:point_right: Make sure to first read the introduction to decorators.

Makes the decorated object property fire change events and perform runtime value checks. The property therefore becomes a valid source for one-way data bindings on @component decorated widgets. The @property decorators can be used in any class, not just subclasses of Widget. On a non-widget class change events may be listened to via an instance of ChangeListeners attached to an appropriately named property.

@property (no parameter)

Triggers change events and performs implicit runtime checks on any value the property is set to.

class Foo {
  @property public myText: string = 'foo';
  @event public onMyTextChanged: ChangeListeners<Foo, 'myText'>;

const foo = new Foo();
foo.onMyTextChanged(ev => console.log(ev.value));
foo.myText = 'bar'; // logs "bar" due to the change event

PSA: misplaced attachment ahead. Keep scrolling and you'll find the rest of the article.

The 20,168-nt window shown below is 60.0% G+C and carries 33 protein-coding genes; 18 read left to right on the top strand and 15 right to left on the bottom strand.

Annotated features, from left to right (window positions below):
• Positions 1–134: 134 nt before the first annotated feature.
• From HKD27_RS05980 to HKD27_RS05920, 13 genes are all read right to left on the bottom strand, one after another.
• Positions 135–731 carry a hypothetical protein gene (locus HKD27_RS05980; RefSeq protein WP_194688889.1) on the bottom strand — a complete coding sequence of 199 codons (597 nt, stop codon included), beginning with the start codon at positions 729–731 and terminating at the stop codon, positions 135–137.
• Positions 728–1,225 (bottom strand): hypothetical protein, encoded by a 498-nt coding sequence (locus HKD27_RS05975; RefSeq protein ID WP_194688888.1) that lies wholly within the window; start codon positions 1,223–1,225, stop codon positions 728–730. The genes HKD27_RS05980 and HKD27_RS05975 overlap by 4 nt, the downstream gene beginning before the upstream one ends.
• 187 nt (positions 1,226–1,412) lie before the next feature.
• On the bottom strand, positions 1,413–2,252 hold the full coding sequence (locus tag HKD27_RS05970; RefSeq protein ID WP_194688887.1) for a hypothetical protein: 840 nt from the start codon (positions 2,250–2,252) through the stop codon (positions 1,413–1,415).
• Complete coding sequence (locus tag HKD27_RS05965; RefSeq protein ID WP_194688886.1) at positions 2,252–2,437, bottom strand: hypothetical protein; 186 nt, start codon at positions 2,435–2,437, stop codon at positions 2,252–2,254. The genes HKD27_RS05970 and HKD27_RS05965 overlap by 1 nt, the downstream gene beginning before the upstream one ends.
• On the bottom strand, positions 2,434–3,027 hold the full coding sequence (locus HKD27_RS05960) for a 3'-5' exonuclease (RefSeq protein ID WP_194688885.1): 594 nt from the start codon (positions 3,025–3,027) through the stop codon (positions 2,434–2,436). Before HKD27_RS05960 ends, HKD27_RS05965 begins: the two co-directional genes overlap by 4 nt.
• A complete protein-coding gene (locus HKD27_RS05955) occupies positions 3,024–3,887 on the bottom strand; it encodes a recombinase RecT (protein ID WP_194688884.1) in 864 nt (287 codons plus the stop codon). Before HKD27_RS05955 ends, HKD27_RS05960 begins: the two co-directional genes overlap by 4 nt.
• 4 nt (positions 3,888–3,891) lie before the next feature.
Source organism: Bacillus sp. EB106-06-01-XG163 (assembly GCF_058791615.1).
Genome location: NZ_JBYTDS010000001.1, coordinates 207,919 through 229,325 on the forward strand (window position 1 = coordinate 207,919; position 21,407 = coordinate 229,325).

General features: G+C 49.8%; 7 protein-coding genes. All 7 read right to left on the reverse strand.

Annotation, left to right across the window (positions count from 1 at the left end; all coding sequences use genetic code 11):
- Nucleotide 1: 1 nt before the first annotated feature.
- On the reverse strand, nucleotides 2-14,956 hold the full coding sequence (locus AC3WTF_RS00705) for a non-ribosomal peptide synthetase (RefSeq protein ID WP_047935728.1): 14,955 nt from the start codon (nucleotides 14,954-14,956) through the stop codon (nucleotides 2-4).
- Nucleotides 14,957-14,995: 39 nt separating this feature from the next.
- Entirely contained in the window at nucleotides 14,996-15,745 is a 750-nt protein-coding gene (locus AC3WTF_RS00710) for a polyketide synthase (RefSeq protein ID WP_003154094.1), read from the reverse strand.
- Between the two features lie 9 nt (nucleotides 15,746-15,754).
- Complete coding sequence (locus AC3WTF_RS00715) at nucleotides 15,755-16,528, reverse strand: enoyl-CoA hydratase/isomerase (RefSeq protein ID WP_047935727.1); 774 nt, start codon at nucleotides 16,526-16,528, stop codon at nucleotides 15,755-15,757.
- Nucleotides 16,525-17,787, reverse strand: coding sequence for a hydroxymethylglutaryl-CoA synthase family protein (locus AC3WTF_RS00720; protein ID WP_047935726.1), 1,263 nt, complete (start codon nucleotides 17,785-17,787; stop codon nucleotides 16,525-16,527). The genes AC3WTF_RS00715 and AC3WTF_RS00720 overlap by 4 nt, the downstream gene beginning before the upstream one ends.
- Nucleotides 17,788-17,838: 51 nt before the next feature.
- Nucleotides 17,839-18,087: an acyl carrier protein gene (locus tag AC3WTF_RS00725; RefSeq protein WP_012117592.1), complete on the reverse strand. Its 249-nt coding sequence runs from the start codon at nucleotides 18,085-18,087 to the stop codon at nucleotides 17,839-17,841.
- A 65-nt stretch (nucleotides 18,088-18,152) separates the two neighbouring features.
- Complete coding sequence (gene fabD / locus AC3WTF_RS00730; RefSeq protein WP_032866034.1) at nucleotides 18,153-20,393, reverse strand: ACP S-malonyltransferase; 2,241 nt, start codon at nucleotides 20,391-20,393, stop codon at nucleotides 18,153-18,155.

(foo as any).myText = 23; // throws due to the implicit value check

The implicit runtime check only works with primitive types and classes. Advanced type and interfaces can not be checked:

class Foo {
  @property public myItem: {bar: string};

const foo = new Foo();
foo.myItem = {bar: 'foo'}; // OK
(foo as any).myItem = {foo: 'bar'}; // runtime check passes despite incorrect type

In these cases it is recommended to use a type guard:


Where typeGuard is of the type (value: any) => boolean.

Like @property, but uses the given function (type guard) to perform type checks. The type guard may be more strict than the TypeScript compiler (e.g. allowing only positive numbers where the compiler allows any number), but should never be less strict.

The function may return either a boolean (true indicates the value passes), or throw an error explaining why the value did not pass.

Example for a type guard more strict than the compiler:

  class CustomComponent extends Composite {

    @property(v => v instanceof Array || (!isNaN(v) && v >= 0))
    public mixedType: number[] | number = 0; // compiler would allow -1, but not the type guard